Suffering with Christ Is Denying Ourselves

“If children, then heirs—heirs of God and fellow heirs with Christ, provided we suffer with him in order that we may also be glorified with him.”

ROM 8:17

We often think that to suffer for Christ means going out and being persecuted or martyred, and it most certainly can mean that. But suffering for Christ means carrying your cross, it means truly dying to ourselves, denying the self in all areas of our lives: our ideas, desires, ambitions, dreams, imaginations, wills.


We enter into Christ’s suffering only when we bring the whole person of our will, mind, heart, and actions into submission and obedience to Christ, who likewise lived before His Father. Every single area of the human existence must be sanctified, and we must be willing to do this great work, and pay the cost to do so. "Since therefore Christ suffered in the flesh, arm yourselves with the same way of thinking, for whoever has suffered in the flesh has ceased from sin, so as to live for the rest of the time in the flesh no longer for human passions but for the will of God." (1 Pet 4:1-2) This is the heart that truly loves righteousness.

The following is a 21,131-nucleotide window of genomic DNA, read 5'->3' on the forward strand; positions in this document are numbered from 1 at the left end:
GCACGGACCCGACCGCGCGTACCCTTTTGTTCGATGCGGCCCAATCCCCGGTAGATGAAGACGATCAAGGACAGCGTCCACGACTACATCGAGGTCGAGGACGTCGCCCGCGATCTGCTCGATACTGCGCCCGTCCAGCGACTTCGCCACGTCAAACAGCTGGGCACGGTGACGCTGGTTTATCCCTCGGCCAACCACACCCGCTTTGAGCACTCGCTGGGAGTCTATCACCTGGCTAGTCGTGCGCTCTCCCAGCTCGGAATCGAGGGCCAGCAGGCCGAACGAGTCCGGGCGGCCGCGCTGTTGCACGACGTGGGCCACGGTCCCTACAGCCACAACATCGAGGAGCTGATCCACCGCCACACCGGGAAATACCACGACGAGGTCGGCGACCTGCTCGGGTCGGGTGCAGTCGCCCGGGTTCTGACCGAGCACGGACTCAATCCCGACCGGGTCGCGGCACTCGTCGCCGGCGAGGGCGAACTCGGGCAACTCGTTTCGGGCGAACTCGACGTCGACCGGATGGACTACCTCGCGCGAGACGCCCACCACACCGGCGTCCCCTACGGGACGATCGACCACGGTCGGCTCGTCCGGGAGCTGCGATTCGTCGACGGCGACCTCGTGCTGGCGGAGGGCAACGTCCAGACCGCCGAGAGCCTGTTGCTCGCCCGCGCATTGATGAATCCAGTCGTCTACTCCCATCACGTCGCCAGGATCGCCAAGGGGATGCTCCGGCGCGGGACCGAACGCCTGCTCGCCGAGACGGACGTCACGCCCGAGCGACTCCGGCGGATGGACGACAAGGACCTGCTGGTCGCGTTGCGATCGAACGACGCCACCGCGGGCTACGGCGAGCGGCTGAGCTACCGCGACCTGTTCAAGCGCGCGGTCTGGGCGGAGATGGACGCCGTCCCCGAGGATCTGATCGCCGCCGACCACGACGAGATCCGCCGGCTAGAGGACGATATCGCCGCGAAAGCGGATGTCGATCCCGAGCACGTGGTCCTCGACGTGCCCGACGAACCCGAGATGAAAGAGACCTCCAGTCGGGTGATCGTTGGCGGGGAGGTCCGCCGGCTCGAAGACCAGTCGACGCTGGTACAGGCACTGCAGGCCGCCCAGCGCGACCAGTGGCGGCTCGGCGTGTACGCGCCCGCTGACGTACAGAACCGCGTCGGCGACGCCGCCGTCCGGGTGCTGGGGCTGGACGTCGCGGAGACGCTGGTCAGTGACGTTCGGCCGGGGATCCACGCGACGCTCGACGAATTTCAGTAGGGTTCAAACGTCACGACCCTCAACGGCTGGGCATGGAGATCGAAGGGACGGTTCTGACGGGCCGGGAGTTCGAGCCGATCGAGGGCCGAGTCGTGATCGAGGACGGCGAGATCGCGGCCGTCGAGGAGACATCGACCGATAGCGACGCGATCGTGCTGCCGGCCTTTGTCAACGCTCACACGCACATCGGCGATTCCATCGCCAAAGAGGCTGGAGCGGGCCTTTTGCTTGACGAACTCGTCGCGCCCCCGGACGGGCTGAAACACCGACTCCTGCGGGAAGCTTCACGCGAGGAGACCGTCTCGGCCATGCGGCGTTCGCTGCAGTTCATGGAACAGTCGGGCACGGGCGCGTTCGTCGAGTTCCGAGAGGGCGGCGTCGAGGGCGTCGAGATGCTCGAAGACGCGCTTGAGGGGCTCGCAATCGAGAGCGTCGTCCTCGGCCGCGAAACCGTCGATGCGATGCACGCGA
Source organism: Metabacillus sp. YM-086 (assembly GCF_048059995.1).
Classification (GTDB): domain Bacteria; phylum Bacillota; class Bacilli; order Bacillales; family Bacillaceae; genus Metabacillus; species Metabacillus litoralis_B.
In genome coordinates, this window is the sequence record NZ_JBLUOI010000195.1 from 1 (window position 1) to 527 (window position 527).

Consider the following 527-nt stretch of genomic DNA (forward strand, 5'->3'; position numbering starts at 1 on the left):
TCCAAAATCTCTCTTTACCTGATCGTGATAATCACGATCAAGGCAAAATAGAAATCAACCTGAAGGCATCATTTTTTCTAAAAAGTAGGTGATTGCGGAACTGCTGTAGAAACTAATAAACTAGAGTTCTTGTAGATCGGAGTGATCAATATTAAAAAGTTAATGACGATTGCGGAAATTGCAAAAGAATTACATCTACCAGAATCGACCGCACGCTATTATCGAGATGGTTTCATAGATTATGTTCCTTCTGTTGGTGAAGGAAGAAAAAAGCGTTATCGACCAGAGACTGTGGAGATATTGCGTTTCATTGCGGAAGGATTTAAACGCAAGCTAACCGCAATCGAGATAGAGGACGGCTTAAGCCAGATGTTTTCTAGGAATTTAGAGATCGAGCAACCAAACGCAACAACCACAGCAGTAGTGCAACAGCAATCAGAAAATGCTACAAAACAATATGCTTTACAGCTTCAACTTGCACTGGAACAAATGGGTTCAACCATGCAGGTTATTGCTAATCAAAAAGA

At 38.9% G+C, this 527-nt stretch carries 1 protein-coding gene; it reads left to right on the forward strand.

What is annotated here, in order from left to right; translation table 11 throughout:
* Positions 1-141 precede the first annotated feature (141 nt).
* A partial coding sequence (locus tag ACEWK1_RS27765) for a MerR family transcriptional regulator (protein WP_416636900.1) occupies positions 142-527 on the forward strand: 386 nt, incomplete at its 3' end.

This could mean being denied food in some prison cell because of persecution, but it also means denying ourselves selfish ambition, conceit, worldly fellowship; suppressing hard thoughts against God, denying and subduing our lusts, conquering the mountain of hate and indifference in our hearts, becoming truly Christ centered in our minds, having them transformed according to the truth of God’s Word, believing the truth about God at all times, trusting God, walking in holiness and putting off all sin, choosing to be faithful to Christ in all circumstances, in all conversations, relationships, actions, thoughts, desires, ambitions, loves… At its centre, it is about constantly denying our own selves so that Christ might be treated rightly—as He deserves. And in this denial of sin and self, we instead love God with all of our heart (affections and desires), soul (will), mind (thinking and beliefs), and strength (all physical actions, what you do). We constantly combat everything that arises in ourselves against the glory of Christ and bring it into subjection. Everything. Not some things, but everything.